"It was all on the Cover of Newsweek…"

“I’m on my way…”

So this is one of those weeks when I don’t have time to tie my shoes (for which I have an elegant solution), but I wanted to post very quickly with this article for anybody who missed it. It’s unique for two reasons. First, it’s a very positive coverage of poly lifestyles. Second, it’s the first time I’ve seen a major publication treat it as anything other than a weird thing that some weird people off in weirdland do. This article comes pretty close to acknowledging that poly is becoming a common American lifestyle for normal middle class people. And it mentions Tristan which amuses me.

For my part of course, I have strong feelings. When divorce became acceptable in the 1950s and 60s, I think it was a “great leap forward” (apologies Chairman). But also a pretty profound negative. I mean, let’s all cheer, we don’t have to have one miserable relationship till the end of our lives. All we have to do is be willing to hurt the people around us and fuck our lives up, and make a horrible choice between the new sexual adventures we are driven to, and a partner we love and care about. The divorce rate suggests just how much people were willing to pay for that little bit of freedom. But…it’s like abortion. It may be better than the alternative, but nobody thinks it’s a particularly good thing, except maybe Marla Singer (sue me I feel literary today).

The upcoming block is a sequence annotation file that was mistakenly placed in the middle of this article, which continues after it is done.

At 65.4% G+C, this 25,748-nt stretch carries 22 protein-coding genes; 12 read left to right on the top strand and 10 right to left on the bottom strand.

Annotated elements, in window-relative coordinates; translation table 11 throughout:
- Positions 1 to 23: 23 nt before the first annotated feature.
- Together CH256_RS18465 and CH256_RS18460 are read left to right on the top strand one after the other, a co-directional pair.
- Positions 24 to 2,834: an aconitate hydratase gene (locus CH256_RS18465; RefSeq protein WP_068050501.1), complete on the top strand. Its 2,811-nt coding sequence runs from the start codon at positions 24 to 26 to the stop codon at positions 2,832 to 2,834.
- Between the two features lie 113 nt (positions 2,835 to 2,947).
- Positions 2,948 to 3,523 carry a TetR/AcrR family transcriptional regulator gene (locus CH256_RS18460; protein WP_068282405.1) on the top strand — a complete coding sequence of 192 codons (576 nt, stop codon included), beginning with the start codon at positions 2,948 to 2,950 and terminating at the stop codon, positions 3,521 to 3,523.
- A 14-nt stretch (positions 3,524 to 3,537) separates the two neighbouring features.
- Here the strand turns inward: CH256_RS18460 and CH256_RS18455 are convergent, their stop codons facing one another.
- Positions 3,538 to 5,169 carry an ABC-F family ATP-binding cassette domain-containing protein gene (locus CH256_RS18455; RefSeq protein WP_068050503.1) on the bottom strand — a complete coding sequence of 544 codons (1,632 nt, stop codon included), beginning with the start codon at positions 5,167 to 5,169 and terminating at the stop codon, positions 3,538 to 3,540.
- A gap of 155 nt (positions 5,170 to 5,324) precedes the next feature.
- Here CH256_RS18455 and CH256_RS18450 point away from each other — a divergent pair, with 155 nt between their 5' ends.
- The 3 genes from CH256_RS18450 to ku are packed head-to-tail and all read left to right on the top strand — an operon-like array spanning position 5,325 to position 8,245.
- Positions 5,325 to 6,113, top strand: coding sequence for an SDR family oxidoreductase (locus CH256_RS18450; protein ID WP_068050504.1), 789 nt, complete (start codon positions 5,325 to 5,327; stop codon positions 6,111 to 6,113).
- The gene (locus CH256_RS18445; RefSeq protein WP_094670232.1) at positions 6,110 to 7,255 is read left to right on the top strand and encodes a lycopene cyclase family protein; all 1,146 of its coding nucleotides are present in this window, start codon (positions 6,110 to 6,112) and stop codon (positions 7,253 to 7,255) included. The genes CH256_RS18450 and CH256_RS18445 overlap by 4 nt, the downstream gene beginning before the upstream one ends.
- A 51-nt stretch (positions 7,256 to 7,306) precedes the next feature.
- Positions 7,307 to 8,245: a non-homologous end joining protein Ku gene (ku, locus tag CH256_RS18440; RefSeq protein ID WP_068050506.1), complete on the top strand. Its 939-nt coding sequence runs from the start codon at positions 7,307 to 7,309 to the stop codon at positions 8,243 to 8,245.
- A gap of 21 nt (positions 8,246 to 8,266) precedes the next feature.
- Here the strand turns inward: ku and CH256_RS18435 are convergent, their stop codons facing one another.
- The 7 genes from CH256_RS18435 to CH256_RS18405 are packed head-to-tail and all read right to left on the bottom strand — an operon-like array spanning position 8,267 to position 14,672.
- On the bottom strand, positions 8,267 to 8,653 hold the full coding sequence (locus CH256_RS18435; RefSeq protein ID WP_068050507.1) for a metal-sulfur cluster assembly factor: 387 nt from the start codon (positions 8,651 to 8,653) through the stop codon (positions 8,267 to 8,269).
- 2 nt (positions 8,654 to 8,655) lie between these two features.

So now we’re finally coming around to the idea that it might be healthy to have multiple relationships that support multiple needs. That the roles of romantic lover, source of security, indulgence, disciplinarian, partner can all get juggled around. It seems like a no-brainer.

At some point I’ll share my amateur sociological ramblings on why this is good, and why we can do it today but couldn’t do it in 1740 (and how the fact that some people did anyway generally proves the point). For now, read and enjoy:



It’s enough to make any monogamist’s head spin. But the traditionalists had better get used to it.

Researchers are just beginning to study the phenomenon, but the few who do estimate that openly polyamorous families in the United States number more than half a million, with thriving contingents in nearly every major city. Over the past year, books like Open, by journalist Jenny Block; Opening Up, by sex columnist Tristan Taormino; and an updated version of The Ethical Slut—widely considered the modern “poly” Bible—have helped publicize the concept. Today there are poly blogs and podcasts, local get-togethers, and an online polyamory magazine called Loving More with 15,000 regular readers. Celebrities like actress Tilda Swinton and Carla Bruni, the first lady of France, have voiced support for nonmonogamy, while Greenan herself has become somewhat of an unofficial spokesperson, as the creator of a comic Web series about the practice—called “Family”—that’s loosely based on her life.

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